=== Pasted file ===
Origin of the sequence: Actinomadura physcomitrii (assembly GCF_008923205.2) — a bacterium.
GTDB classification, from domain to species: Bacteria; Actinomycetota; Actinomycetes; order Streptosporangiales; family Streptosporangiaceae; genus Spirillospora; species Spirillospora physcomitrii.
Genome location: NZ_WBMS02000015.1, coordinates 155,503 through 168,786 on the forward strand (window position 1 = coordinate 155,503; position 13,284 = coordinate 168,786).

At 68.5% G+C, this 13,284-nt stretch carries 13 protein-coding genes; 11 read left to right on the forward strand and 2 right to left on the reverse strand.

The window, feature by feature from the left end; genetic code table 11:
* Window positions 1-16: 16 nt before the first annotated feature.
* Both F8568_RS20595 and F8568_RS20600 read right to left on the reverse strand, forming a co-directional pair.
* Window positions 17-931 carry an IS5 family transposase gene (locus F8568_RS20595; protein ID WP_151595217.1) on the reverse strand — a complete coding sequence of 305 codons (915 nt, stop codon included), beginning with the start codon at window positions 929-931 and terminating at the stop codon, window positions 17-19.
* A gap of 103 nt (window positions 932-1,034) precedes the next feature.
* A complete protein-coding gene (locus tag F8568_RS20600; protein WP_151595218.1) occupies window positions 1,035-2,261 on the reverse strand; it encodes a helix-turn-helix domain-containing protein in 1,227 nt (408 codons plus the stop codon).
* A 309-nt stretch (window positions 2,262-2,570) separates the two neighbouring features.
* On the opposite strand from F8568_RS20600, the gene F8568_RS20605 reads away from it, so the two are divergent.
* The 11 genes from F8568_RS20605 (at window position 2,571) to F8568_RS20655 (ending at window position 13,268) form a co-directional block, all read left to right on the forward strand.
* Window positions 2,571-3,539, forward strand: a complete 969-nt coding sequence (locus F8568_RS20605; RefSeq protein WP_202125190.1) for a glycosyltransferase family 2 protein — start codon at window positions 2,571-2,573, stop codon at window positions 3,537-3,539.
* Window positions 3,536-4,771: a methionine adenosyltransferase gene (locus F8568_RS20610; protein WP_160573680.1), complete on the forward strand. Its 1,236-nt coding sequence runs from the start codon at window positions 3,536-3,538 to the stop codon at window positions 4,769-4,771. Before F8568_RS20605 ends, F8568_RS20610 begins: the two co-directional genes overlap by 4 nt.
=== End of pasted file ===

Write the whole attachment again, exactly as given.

Origin of the sequence: Actinomadura physcomitrii (assembly GCF_008923205.2) — a bacterium.
GTDB classification, from domain to species: Bacteria; Actinomycetota; Actinomycetes; order Streptosporangiales; family Streptosporangiaceae; genus Spirillospora; species Spirillospora physcomitrii.
Genome location: NZ_WBMS02000015.1, coordinates 155,503 through 168,786 on the forward strand (window position 1 = coordinate 155,503; position 13,284 = coordinate 168,786).

At 68.5% G+C, this 13,284-nt stretch carries 13 protein-coding genes; 11 read left to right on the forward strand and 2 right to left on the reverse strand.

The window, feature by feature from the left end; genetic code table 11:
* Window positions 1-16: 16 nt before the first annotated feature.
* Both F8568_RS20595 and F8568_RS20600 read right to left on the reverse strand, forming a co-directional pair.
* Window positions 17-931 carry an IS5 family transposase gene (locus F8568_RS20595; protein ID WP_151595217.1) on the reverse strand — a complete coding sequence of 305 codons (915 nt, stop codon included), beginning with the start codon at window positions 929-931 and terminating at the stop codon, window positions 17-19.
* A gap of 103 nt (window positions 932-1,034) precedes the next feature.
* A complete protein-coding gene (locus tag F8568_RS20600; protein WP_151595218.1) occupies window positions 1,035-2,261 on the reverse strand; it encodes a helix-turn-helix domain-containing protein in 1,227 nt (408 codons plus the stop codon).
* A 309-nt stretch (window positions 2,262-2,570) separates the two neighbouring features.
* On the opposite strand from F8568_RS20600, the gene F8568_RS20605 reads away from it, so the two are divergent.
* The 11 genes from F8568_RS20605 (at window position 2,571) to F8568_RS20655 (ending at window position 13,268) form a co-directional block, all read left to right on the forward strand.
* Window positions 2,571-3,539, forward strand: a complete 969-nt coding sequence (locus F8568_RS20605; RefSeq protein WP_202125190.1) for a glycosyltransferase family 2 protein — start codon at window positions 2,571-2,573, stop codon at window positions 3,537-3,539.
* Window positions 3,536-4,771: a methionine adenosyltransferase gene (locus F8568_RS20610; protein WP_160573680.1), complete on the forward strand. Its 1,236-nt coding sequence runs from the start codon at window positions 3,536-3,538 to the stop codon at window positions 4,769-4,771. Before F8568_RS20605 ends, F8568_RS20610 begins: the two co-directional genes overlap by 4 nt.